Last Friday, BPC hosted a workshop on forthcoming regulations of section 111(d) of the Clean Air Act. Below are 10 slides you must see, if you haven’t already.
1) ACCCE’s Paul Bailey stresses the importance of keeping emissions from U.S. coal plants in a global perspective.
2) Exelon’s Kathleen Barrón demonstrates the importance of nuclear power in meeting U.S. carbon goals.
3) Bruce Braine of American Electric Power finds the best and/or simplest way to allow renewable energy, nuclear power and demand-side energy efficiency to help reduce CO2 emissions under potential section 111(d) regulations is through a mass-based limit on emitting generators with emissions trading.
4) RFF’s Dallas Burtraw shows how Clean Air Act regulations could help the U.S. reach the emission reduction goals laid out in the U.S. Copenhagen pledge.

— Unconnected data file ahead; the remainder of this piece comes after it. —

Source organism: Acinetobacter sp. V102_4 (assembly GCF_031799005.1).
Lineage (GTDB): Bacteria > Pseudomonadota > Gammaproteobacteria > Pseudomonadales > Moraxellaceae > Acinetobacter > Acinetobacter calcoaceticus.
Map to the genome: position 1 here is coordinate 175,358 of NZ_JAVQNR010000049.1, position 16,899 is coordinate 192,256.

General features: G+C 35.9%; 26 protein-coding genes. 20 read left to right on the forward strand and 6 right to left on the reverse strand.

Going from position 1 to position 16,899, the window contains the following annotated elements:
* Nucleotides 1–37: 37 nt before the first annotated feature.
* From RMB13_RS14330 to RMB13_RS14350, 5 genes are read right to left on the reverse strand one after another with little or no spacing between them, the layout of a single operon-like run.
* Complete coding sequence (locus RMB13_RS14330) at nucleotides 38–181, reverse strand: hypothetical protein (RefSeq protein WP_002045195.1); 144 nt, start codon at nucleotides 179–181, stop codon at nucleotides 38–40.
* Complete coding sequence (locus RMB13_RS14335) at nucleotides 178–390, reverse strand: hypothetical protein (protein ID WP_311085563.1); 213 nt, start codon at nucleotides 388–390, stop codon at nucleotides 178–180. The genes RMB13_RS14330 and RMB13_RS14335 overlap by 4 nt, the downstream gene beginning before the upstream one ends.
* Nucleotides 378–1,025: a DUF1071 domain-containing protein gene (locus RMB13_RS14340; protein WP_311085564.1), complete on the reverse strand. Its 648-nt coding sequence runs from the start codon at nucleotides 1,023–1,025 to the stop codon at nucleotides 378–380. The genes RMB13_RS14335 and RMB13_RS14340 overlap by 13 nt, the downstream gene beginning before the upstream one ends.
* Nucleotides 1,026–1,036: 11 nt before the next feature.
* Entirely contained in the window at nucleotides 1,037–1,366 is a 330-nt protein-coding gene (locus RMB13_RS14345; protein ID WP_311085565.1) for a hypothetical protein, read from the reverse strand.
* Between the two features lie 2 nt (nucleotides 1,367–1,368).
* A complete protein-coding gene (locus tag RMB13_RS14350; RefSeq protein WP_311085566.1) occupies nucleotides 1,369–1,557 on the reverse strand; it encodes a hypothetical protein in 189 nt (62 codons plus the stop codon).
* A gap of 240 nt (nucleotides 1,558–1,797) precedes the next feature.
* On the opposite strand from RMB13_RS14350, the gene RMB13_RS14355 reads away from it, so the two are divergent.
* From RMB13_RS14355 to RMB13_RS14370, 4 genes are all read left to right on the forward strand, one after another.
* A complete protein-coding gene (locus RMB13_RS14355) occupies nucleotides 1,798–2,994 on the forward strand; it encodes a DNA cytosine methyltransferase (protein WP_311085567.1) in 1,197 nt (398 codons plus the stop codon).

5) BPC’s President Jason Grumet on the importance of substantive disagreements to resilient outcomes.
6) NRDC’s Dan Lashof summarizes NRDC’s proposal.
7) Kentucky’s Assistant Secretary for Climate Policy John Lyons shows Kentucky’s past and projected electricity generation mix from 1990-2050, in the absence of GHG regulation.
8) The NorthBridge Group’s Bruce Phillips presents policy design options for consideration under upcoming section 111(d) regulations.
9) James E. Staudt, Ph.D, of Andover Technology Partners finds CCS won’t play a significant role for existing units, but that heat rate improvements or lower carbon fuels are the most likely options for reducing CO2 emissions from existing, emitting power plants.
10) The Analysis Group’s Sue Tierney cleanly summarizes the different theories of state flexibility options for section 111(d) regulations.